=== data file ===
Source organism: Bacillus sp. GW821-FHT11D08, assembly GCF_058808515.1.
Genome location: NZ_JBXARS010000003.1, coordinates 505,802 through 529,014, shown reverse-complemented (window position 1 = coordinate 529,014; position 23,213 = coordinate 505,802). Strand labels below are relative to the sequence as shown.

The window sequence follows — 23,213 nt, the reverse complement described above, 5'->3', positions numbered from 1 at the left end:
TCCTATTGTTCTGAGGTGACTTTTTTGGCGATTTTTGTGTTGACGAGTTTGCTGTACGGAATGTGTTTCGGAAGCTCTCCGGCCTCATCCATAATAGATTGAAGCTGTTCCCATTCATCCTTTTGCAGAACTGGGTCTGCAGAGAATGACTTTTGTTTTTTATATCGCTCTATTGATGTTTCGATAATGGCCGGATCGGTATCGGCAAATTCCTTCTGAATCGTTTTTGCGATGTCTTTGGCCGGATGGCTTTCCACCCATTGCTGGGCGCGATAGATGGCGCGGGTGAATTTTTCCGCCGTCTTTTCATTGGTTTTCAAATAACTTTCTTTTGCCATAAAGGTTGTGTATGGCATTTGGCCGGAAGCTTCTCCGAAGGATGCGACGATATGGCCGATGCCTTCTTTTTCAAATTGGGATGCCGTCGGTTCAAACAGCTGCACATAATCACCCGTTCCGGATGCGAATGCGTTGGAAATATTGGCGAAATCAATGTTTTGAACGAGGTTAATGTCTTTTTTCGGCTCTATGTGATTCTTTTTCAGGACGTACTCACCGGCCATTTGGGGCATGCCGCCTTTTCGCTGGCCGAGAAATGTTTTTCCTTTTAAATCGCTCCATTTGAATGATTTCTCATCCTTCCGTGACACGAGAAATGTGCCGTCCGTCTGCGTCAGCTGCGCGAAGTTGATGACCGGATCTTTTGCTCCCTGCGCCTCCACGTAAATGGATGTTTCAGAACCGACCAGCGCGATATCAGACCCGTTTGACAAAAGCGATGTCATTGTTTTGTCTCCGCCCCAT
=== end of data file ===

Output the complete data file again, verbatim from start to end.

Source organism: Bacillus sp. GW821-FHT11D08, assembly GCF_058808515.1.
Genome location: NZ_JBXARS010000003.1, coordinates 505,802 through 529,014, shown reverse-complemented (window position 1 = coordinate 529,014; position 23,213 = coordinate 505,802). Strand labels below are relative to the sequence as shown.

The window sequence follows — 23,213 nt, the reverse complement described above, 5'->3', positions numbered from 1 at the left end:
TCCTATTGTTCTGAGGTGACTTTTTTGGCGATTTTTGTGTTGACGAGTTTGCTGTACGGAATGTGTTTCGGAAGCTCTCCGGCCTCATCCATAATAGATTGAAGCTGTTCCCATTCATCCTTTTGCAGAACTGGGTCTGCAGAGAATGACTTTTGTTTTTTATATCGCTCTATTGATGTTTCGATAATGGCCGGATCGGTATCGGCAAATTCCTTCTGAATCGTTTTTGCGATGTCTTTGGCCGGATGGCTTTCCACCCATTGCTGGGCGCGATAGATGGCGCGGGTGAATTTTTCCGCCGTCTTTTCATTGGTTTTCAAATAACTTTCTTTTGCCATAAAGGTTGTGTATGGCATTTGGCCGGAAGCTTCTCCGAAGGATGCGACGATATGGCCGATGCCTTCTTTTTCAAATTGGGATGCCGTCGGTTCAAACAGCTGCACATAATCACCCGTTCCGGATGCGAATGCGTTGGAAATATTGGCGAAATCAATGTTTTGAACGAGGTTAATGTCTTTTTTCGGCTCTATGTGATTCTTTTTCAGGACGTACTCACCGGCCATTTGGGGCATGCCGCCTTTTCGCTGGCCGAGAAATGTTTTTCCTTTTAAATCGCTCCATTTGAATGATTTCTCATCCTTCCGTGACACGAGAAATGTGCCGTCCGTCTGCGTCAGCTGCGCGAAGTTGATGACCGGATCTTTTGCTCCCTGCGCCTCCACGTAAATGGATGTTTCAGAACCGACCAGCGCGATATCAGACCCGTTTGACAAAAGCGATGTCATTGTTTTGTCTCCGCCCCAT